Mental Health In The New Normal | Series One: Masks & Anxiety

Mental Health In The New Normal | Series One: Masks & Anxiety

Story by Alycia Burant, LPC, Healthy Minds Therapy

Personal protective masks have become an everyday accessory for us all. They are an important part of our response to the COVID-19 pandemic because they protect us from air-borne droplets containing the virus and protect others from our own droplets. Face masks and social distancing are likely to be an important part of our defense for months to come. They are required by many states, including Virginia, when we are in public places.

But what about those who can't wear masks? People suffering from PTSD or anxiety disorders may find themselves having trouble breathing or feeling claustrophobic when wearing a mask.

Why Do Face Masks Bother Us?

When wearing a mask, we almost immediately begin to feel an increase in heat on our face. As we continue to breathe our exhaust air become restricted and we begin to feel our body temperature rise as a result. Some of us may even begin to sweat. This sensation and the increased heat causes us to breathe faster and our heart to beat faster.

For some of us, these physical changes quickly translate to psychological effects. We become more claustrophobic, and have feelings of vulnerability and fear. These effects can remind us of the coronavirus pandemic we are trying to avoid and the fine line between good health and death. All of this adds to the feelings connected to wearing that mask.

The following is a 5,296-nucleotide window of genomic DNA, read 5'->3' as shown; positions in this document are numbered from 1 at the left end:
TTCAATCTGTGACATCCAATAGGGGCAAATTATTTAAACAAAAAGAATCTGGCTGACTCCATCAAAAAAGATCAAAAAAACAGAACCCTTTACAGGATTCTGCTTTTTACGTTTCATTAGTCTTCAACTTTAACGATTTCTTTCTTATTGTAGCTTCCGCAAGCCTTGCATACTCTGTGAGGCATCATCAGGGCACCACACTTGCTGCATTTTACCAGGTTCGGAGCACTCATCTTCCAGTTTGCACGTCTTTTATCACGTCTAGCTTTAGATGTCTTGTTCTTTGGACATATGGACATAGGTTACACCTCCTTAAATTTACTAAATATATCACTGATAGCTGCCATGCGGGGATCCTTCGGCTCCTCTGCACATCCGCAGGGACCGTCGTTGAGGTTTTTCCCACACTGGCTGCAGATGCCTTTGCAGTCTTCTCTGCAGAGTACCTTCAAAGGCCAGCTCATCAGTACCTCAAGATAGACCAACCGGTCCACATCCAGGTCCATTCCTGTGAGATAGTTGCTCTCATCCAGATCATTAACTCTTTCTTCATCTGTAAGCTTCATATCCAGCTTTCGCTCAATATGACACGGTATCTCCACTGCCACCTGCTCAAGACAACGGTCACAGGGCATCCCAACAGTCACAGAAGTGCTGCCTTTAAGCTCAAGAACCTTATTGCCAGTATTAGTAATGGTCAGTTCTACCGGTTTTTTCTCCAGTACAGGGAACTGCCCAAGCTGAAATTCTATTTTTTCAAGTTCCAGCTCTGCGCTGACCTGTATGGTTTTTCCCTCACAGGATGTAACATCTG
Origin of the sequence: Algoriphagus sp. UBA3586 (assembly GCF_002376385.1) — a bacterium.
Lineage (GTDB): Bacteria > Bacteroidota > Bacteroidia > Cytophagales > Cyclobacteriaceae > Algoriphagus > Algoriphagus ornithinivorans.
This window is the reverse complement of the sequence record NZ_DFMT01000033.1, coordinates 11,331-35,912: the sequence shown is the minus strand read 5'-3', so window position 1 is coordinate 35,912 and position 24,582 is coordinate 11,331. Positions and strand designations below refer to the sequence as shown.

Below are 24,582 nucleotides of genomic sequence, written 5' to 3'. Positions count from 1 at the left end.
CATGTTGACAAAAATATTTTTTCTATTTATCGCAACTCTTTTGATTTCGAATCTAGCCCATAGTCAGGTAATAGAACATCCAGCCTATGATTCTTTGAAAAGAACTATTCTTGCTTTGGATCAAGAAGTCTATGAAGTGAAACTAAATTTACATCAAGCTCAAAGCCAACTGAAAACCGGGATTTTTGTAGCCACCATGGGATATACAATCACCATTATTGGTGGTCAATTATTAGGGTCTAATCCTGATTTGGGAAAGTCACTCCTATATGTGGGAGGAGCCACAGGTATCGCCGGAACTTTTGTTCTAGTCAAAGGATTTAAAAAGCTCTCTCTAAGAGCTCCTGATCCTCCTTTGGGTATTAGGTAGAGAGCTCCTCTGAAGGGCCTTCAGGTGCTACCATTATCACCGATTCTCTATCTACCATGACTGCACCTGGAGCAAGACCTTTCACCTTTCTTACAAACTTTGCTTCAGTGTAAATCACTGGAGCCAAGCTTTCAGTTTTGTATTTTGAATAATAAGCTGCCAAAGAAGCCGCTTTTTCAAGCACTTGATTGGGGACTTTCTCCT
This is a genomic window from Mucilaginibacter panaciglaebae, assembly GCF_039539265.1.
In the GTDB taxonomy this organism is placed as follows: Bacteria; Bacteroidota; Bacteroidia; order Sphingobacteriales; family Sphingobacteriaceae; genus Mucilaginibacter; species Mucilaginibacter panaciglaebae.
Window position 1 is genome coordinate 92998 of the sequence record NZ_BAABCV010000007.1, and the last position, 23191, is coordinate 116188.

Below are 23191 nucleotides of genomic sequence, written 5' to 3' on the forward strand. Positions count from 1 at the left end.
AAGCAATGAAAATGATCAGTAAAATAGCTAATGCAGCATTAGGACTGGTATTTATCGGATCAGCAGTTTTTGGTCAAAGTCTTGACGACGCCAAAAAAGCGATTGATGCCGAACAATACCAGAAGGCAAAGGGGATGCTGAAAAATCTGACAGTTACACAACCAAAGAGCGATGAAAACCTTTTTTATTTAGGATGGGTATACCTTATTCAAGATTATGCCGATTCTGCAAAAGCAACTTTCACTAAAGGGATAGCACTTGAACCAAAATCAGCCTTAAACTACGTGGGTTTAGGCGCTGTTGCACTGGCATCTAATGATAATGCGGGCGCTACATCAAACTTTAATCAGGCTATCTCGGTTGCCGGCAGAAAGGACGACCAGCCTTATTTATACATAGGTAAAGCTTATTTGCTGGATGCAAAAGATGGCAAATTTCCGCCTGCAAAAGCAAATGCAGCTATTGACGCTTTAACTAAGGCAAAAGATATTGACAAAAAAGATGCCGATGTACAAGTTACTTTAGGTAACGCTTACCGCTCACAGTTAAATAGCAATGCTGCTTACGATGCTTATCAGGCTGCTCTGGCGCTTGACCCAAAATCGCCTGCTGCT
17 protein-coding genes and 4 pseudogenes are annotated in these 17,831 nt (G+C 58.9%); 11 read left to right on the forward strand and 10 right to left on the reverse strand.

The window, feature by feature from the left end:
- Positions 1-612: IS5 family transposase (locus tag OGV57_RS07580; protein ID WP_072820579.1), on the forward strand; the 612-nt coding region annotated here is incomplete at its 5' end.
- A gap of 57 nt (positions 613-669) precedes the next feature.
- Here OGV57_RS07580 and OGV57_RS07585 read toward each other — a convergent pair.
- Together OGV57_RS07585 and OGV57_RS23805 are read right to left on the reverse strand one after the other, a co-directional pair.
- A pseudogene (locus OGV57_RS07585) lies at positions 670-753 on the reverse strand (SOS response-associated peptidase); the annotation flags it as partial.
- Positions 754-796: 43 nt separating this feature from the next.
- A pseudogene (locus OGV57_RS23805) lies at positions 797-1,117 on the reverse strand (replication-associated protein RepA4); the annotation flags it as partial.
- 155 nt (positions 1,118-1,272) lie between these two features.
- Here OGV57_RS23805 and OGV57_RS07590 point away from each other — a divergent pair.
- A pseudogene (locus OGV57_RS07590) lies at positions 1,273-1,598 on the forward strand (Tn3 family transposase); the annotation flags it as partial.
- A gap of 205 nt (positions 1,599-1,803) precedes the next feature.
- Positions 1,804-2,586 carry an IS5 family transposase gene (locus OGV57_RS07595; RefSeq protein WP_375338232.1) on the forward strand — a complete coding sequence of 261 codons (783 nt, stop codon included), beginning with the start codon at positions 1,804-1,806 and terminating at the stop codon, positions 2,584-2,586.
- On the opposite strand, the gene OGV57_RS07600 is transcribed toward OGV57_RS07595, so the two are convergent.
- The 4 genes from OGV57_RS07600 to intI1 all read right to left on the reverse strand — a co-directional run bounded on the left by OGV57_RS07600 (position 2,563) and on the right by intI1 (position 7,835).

If you are someone who is feeling this way and having trouble 'masking up,' the good news is: You're not alone and there are ways to cope.

How to Cope?

If staying home for a bit longer is not an options for you, either due to social necessity or work requirements, these are a few tips that may help you cope while wearing a face mask.

  • Orient yourself to positive sensations in your body – what feels good? Relax your jaw, soften your eyes, drop your shoulders. Shift the focus away from the mask.

  • Try inhaling essential oils that have proven to reduce one's level of anxiety. Try Frankincense, Orange or Lavender.

  • Reach out to a professional therapist for a more personalized approach to managing your anxiety.

We are being asked to make moral and ethical decisions every day now more than ever. If going out and wearing a mask is going to exacerbate your symptoms and make you feel worse, consider waiting a bit longer until you feel comfortable. Just because things are opening up doesn’t mean you have to jump in. Listen to your body and be gentle with yourself. - Alycia Burant, LPC, Healthy Minds Therapy

Professionals such as Alycia Burant, LPC recommend sensorimotor psychotherapy. This incorporates body work into therapy. This type of approach is helpful when there is a major emphasis on the physical things that are happening to your body (e.g. panic while wearing a mask) and it is impacting you cognitively.

To schedule an appointment with Alycia or a member of her team,, please visit


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